A fatherís letter to his 13-year-old daughter (shared with permission):
I hadnít planned on writing this letter to you for a couple of years yet. But when you walked down the stairs last weekend wearing a dress and earrings, I decided to advance my timetable a bit.
You are growing up so fast (parents are entitled to say that at least once a week) and youíve become a teenager much sooner than I am ready.
I guess what also got me thinking was a scene I witnessed down at the coffee shop. A mother stormed up to the cashier, her daughter, and balled her out for something or the other. I donít think that the girl was all that upset by what her mother said, but she was obviously quite embarrassed by such a public scolding. As the mother wound down, I found myself mumbling, ďI sure hope I never do that to Amy.Ē
On the drive home, I found myself thinking about the sort of parent I want to be for you as you become a teenager, and especially what I hope I can avoid. So, as a way of reminding myself of my good intentions, and also as a way of beginning a conversation with you, I have come up with the following.
1. I will give you as much freedom as you can handle. I have felt responsible for you for a long time, but more and more I have to give up that responsibility. Thatís the only way youíll ever learn to take care of yourself. But I will try to never ask you to be more responsible than you can; Iíll still be ďDad.Ē
2. I will assume you always have a good reason for everything you do. I wonít try to second guess you, or discount you. I will expect that you will always share with me your reasons for what you do, and that you will accept that sometimes I may have to overrule you. Thatís still my job.
3. I will trust you to make choices that reflect the values I have tried to teach you. I havenít just left you to figure life out on your own. Iíve tried to tell you what I think itís all about, and how it should be lived. I can already see how much youíve learned in what you say and do, in how you treat people.
4. I will respect your opinions and values, even when they differ from mine. We will have to agree to disagree at times. Thatís part of your growing up, too. Father doesnít know best, or at least not all the time. You need to know that, and decide what you think is best, even when you still have to do what I say.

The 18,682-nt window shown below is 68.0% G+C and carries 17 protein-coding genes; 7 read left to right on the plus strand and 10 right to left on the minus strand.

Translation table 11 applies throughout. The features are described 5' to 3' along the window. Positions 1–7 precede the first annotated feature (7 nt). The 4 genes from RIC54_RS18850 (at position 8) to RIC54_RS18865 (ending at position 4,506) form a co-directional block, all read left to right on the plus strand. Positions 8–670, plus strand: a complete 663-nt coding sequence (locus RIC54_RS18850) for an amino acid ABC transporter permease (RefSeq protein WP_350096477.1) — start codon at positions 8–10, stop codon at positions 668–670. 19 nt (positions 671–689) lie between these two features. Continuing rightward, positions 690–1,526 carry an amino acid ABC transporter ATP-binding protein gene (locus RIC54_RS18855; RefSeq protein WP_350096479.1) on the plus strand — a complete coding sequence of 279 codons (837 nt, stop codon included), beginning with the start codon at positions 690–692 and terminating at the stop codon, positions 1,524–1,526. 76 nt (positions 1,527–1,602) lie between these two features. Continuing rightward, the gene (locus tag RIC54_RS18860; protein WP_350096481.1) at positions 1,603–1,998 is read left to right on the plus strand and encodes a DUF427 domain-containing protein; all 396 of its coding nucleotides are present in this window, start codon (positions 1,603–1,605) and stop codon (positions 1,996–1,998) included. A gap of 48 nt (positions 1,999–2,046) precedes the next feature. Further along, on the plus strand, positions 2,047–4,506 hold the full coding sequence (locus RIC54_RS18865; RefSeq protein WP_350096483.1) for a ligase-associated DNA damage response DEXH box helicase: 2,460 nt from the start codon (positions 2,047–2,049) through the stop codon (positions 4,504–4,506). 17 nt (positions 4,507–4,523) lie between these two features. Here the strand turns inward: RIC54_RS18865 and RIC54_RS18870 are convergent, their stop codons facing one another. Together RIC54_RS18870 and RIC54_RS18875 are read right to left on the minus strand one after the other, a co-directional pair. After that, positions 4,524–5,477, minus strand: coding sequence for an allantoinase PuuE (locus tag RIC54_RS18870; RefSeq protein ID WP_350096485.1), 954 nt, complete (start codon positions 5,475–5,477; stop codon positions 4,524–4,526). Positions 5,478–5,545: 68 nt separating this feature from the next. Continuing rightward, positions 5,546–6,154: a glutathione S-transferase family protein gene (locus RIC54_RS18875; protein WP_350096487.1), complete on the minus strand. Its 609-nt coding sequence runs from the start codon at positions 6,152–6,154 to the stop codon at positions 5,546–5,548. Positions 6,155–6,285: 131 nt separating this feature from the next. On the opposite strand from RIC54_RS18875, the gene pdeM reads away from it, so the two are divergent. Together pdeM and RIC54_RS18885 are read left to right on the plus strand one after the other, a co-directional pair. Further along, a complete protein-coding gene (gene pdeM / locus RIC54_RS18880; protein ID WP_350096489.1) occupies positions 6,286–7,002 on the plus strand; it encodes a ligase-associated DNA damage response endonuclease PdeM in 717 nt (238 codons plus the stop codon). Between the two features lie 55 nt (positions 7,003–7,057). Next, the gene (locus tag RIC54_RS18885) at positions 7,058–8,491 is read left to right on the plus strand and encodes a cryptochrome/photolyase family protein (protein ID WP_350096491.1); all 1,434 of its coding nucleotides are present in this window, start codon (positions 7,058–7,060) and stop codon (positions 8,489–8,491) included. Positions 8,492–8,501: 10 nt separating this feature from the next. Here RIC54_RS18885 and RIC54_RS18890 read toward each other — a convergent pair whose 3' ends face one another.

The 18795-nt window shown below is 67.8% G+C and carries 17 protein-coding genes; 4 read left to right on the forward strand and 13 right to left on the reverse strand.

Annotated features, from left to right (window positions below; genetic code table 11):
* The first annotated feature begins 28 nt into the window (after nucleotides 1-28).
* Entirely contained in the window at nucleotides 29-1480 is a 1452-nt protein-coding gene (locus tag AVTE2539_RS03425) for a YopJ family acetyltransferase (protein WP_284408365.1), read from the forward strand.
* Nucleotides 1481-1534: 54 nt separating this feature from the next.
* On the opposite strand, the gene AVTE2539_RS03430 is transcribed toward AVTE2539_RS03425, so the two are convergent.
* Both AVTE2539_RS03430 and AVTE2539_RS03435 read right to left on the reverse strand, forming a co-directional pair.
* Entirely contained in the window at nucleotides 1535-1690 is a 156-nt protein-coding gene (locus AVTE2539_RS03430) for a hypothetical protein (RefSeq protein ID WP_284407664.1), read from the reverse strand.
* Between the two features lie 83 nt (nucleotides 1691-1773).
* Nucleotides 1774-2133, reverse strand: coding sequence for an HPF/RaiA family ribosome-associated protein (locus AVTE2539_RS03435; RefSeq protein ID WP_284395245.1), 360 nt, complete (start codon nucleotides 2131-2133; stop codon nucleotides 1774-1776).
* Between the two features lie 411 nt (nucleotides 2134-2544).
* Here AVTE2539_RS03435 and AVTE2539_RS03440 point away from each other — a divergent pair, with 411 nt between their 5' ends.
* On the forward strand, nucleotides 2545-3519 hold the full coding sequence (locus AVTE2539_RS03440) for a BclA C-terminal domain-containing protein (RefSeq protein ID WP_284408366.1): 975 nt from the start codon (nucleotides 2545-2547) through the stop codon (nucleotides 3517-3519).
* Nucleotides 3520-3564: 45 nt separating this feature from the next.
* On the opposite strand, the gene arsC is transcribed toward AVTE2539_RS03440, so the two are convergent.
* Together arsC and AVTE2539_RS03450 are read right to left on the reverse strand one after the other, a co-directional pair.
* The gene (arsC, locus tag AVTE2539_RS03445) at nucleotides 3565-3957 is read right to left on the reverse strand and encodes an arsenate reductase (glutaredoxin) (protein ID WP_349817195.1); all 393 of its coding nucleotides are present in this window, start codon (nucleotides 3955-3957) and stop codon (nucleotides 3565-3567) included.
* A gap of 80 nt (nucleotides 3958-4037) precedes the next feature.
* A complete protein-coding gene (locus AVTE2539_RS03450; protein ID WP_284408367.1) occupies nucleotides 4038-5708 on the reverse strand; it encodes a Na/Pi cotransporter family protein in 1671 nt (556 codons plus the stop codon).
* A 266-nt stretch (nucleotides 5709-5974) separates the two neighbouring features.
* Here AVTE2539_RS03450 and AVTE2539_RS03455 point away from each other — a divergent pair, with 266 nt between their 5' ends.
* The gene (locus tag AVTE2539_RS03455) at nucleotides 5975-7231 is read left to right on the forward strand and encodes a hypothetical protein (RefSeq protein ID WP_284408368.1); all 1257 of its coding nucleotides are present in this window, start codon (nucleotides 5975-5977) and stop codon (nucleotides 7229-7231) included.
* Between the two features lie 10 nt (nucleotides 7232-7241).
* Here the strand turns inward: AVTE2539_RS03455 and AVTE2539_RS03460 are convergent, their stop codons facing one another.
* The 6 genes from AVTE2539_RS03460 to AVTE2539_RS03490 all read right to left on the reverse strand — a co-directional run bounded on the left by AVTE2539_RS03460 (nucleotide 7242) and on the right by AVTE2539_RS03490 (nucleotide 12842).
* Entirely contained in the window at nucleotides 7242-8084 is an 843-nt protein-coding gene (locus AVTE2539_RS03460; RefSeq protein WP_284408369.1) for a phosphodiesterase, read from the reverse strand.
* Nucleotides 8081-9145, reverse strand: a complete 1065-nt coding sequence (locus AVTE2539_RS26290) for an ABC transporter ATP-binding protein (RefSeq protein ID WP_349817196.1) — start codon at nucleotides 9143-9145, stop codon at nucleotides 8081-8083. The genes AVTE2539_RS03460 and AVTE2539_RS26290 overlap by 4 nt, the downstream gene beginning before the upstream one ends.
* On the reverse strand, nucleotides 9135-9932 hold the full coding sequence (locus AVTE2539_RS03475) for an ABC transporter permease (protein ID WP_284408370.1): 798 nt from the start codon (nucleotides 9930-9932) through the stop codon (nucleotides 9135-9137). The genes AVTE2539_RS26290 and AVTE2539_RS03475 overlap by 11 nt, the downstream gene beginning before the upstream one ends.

5. I will treat you with respect. I wonít belittle you, ridicule you, shame you, humiliate you. When I do have to discipline you, I will do it in private.
6. I will treat your friends with respect. I will not automatically assume they are out to corrupt you or turn you against me. Nor will I try to make them my friends. I will be your father, and hopefully one that you will be proud for your friends to meet.
7. I will expect you to treat me with respect as well. Thatís one of the values I have tried to teach you. You can be angry with me, even hate me, but I will demand that you respect me as I have demanded that you respect all people.
8. I will try to ask, not assume; listen, not lecture; talk, not yell. Thatís a tall order, but you deserve it.
9. I will love you no matter what you say or do. I hope you already know that. I want you to take it for granted. There is nothing that can change my love for you.
There is more, Iím sure. But I must be tired; my eyes are a bit teary. Youíll always be my little girl (parents are allowed to say that, too), even though I will do my best to treat you like the young woman you are becoming. I am very proud of you.
With Love, DadCopyright © 2013 Paddock Publications, Inc. All rights reserved.